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Brain Foods
Adapted from Heller (2005) and
http://www.fi.edu/brain/index.htm
Eating right is an important part of performing well on an exam. Your brain needs
nourishment for energy and stamina. “Essentially, fats build your brain, and proteins
unite it. Carbohydrates fuel your brain, and micronutrients defend it” (Heller, 2005).
Keep in mind what you learned in biochemistry and then be sure you try to include foods
from the following list:
Fats
Essential fatty acids, omega-3 and omega-6 fatty acids are good. Look for unsaturated
fats that come from plants, nuts, seeds and fish. Avoid saturated fats from meat, cheese,
milk and eggs. Also avoid transfats.
Foods to try: fish, soy, tofu, poultry, non-fat dairy products such as yogurt and cottage
cheese, walnuts, almonds, peanuts, cashews, brazil nuts, pecans, pumpkin seeds, flax
seed
Proteins
Animal foods are good sources of amino acids that breakdown protein. Also, many
grains, beans, green leafy vegetables and nuts supply the essential amino acids needed for
neurotransmitter production.
Foods to try: poultry, dried beans (legumes such as black, kidney, pinto and red beans or
chickpeas), leafy green vegetables (spinach, kale, Brussels spouts, whole grains (whole
wheat, barley, oats, corn, kasha, brown rice), nuts and seeds.
Carbohydrates
Carbohydrates are necessary for maintaining adequate levels of glucose for your brain.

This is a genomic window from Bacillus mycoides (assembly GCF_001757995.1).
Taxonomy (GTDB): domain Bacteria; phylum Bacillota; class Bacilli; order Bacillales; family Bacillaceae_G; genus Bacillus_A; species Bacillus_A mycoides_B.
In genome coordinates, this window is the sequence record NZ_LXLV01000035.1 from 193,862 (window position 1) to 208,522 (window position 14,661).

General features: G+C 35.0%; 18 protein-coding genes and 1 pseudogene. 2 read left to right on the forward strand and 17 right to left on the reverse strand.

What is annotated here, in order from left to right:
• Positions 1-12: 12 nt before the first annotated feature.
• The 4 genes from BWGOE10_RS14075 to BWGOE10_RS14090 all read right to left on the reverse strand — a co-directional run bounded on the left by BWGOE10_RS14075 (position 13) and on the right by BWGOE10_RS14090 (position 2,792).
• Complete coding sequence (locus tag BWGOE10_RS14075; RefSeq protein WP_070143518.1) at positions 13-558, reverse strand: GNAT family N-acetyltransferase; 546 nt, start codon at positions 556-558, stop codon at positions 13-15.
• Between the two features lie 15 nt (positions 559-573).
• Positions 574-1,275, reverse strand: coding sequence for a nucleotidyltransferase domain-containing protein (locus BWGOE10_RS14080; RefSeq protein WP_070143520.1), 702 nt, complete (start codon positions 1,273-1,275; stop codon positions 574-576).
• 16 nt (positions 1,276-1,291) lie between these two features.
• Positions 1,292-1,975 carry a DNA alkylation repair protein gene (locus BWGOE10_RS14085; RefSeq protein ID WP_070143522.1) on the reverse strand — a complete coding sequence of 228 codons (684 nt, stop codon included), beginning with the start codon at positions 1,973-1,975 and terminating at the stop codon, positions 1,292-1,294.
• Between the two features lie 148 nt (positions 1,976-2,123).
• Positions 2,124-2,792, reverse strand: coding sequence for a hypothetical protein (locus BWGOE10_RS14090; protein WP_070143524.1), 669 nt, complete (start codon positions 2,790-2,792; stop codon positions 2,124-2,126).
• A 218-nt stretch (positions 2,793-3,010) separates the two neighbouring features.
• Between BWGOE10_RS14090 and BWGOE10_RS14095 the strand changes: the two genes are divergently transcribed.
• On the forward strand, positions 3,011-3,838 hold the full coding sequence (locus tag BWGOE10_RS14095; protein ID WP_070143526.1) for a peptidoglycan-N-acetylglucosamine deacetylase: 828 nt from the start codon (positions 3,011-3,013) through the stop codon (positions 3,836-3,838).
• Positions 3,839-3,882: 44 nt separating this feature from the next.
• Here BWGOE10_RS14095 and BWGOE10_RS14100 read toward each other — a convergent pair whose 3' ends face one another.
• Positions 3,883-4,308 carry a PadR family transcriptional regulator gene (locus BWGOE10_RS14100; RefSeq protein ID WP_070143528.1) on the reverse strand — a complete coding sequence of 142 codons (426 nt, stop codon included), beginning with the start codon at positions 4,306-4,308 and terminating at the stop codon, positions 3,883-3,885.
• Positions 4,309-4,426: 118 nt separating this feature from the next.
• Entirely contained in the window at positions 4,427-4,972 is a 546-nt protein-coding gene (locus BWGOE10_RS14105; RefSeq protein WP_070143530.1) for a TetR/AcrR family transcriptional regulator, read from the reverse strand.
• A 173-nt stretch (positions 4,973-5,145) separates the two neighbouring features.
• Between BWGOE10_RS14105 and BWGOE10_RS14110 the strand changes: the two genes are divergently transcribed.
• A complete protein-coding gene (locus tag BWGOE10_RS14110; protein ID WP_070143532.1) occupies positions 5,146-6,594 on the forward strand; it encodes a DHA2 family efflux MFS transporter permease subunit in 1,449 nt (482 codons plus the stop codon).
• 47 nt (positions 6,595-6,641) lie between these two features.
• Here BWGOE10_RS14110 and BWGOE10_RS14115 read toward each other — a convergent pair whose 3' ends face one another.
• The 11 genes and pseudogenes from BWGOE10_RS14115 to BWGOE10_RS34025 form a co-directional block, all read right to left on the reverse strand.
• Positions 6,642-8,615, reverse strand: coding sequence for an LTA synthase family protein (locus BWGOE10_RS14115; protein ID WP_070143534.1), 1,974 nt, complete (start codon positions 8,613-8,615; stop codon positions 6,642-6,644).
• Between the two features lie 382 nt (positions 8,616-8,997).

Difficulty concentrating, losing focus and low energy can all be signs that you do not
have enough of this fuel. Foods such as starchy vegetables, whole grains, and cereals are
healthy high-glycemic foods. To avoid blood sugar spikes, many dietitians recommend
combining these carbohydrates with protein foods.
Foods to try: corn, potatoes, carrots, sweet potatoes, onions, whole grains and cereals.
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Micronutrients
These micronutrients are abundant in fruit and vegetables and can help protect you
against antioxidants.
Good foods to include are: blueberries, cranberries, raspberries, strawberries, apples,
plums, kiwi, melons and most any other fruit.
Other considerations:
B vitamins
The B vitamins are important for the function of your brain. The right balance of the B
vitamins are thought to prevent heart disease, Alzheimers, depression and fatigue. So, be
sure to include some B vitamins in your diet with such foods as green leafy vegetables,
asparagus, beans, melons, fish, chicken and dairy products.
Sleep
Sleep is very important for optimal functioning of your brain and can also be useful in
alleviating stress. Sleep deprivation can lead to depression, stress, loss of coping skills,
weight gain, reduced immunity, and decreased motor skills, concentration, memory and
problem-solving and critical thinking skills (Maas, 1998). Get your sleep!